IAB: Web Revenue Down, But We're Still Strong
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NEW YORK -- Web advertising revenues dropped slightly from last quarter, according to the Interactive Advertising Bureau, though industry leaders touted the space's strength as compared to other media types.
According to figures compiled by PricewaterhouseCoopers for the New York-based IAB, the online advertising sector brought in $1.792 billion in revenue during third quarter, down 4.1 percent from last quarter. In the second quarter, the IAB and PWC reported a 1.32 percent decline, from $1.893 billion to $1.868 billion.
All told, the first nine months of 2001 saw revenue of $5.55 billion, down 8.4 percent from last year.
While the industry continued to experience declining revenue, IAB representatives, speaking at the group's annual meeting in New York City, pointed to the fact that all media are seeing contraction and that Web advertising's performance is simply in line with across-the-board levels.
And that's a reassuring sign, said IAB president and chief executive Greg Stuart, suggesting that advertisers are now treating the Web much like any other channel.
"The $1.792 billion in revenue for the quarter indicates that the Internet is holding it's own against what we have been hearing about other advertising sectors, indicating that, contrary to popular belief, advertisers are not deserting the medium and in fact are committed to the Internet long term," Stuart said.
"You may argue about [this], but we're in good shape," he added during opening remarks at the IAB meeting. "The Internet is a great buying medium ... And we'll probably have to talk with Coen at McCann ... their figures are not as good as ours."
Stuart also said that while online advertising continues to slip, it's at least no longer subject to drop-offs like the 14 percent decline from fourth quarter, 2000, to the first quarter of 2001.
"While the online revenue reported has shown little change from the previous two quarters, the fact that our industry is holding steady should be looked at as a positive sign," he said.
The IAB said that consumer-targeted ads -- more than half of which were retail-related -- continue to be the largest segment, bringing in 29 percent of the industry's revenue, or one percent less than last quarter. Computer-related advertising brought in 19 percent, one point greater than in second quarter.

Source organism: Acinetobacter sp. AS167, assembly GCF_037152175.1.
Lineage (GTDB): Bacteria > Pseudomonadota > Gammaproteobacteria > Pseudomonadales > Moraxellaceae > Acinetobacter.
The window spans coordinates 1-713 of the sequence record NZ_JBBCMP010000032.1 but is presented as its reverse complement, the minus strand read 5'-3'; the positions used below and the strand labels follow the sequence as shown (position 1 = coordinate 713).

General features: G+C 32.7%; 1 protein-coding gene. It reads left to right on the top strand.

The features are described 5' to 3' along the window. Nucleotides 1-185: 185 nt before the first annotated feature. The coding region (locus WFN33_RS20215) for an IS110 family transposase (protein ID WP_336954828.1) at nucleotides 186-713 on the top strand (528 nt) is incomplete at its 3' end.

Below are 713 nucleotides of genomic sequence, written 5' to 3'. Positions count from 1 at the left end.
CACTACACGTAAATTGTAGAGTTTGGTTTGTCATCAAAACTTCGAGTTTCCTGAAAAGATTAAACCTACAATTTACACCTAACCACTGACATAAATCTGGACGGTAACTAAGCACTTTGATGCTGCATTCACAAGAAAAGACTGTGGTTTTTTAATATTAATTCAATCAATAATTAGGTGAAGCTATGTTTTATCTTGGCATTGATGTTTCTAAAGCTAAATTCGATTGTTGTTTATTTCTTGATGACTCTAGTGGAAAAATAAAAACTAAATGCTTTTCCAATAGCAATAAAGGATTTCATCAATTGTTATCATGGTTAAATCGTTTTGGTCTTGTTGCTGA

Business services advertising's piece of the pie also grew during the quarter, from 8 percent to 10 percent. Media fared similarly, increasing its spend to 14 percent of the industry's overall revenue, up from 10 percent.
Meanwhile, financial services advertising decreased as a percentage of overall spending, down one percent from last quarter to 12 percent.
The IAB also said that the largest players continue to dominate industry spending, with the top ten online media companies bringing in 75 percent of the revenue -- one percent lower than last quarter.
The group also said that performance-based pricing had seen increased interest, while CPM advertising deals declined. In third quarter, straight impression-based pricing accounted for 48 percent of all revenue, down from 51 percent. Deals based strictly on performance rose three percent, to 13 percent. Hybrid arrangements stayed constant at 39 percent.
Ad formats also continued to shift, albeit slowly. Banners declined slightly -- one percent -- in terms of their share of overall revenues, bringing in 35 percent. Sponsorships also declined by about 3 percent, to 25 percent of all revenue. Slotting fees, charged for premium placement, made up 7 percent of third-quarter revenues, down one percent.
But classified ads picked up by the same, now comprising 17 percent of the total market. Keyword buys on search engines also saw growth, rising 2 percent during the quarter, to 5 percent.
Rich media ads also saw one percent growth, to 3 percent -- the first sign of their expected proliferation since the IAB approved larger, rich media-friendly ad formats in February. Since rich media ads are believed to be more compelling than static creatives, industry-watchers see the trend as critical for the Web ad sector's development.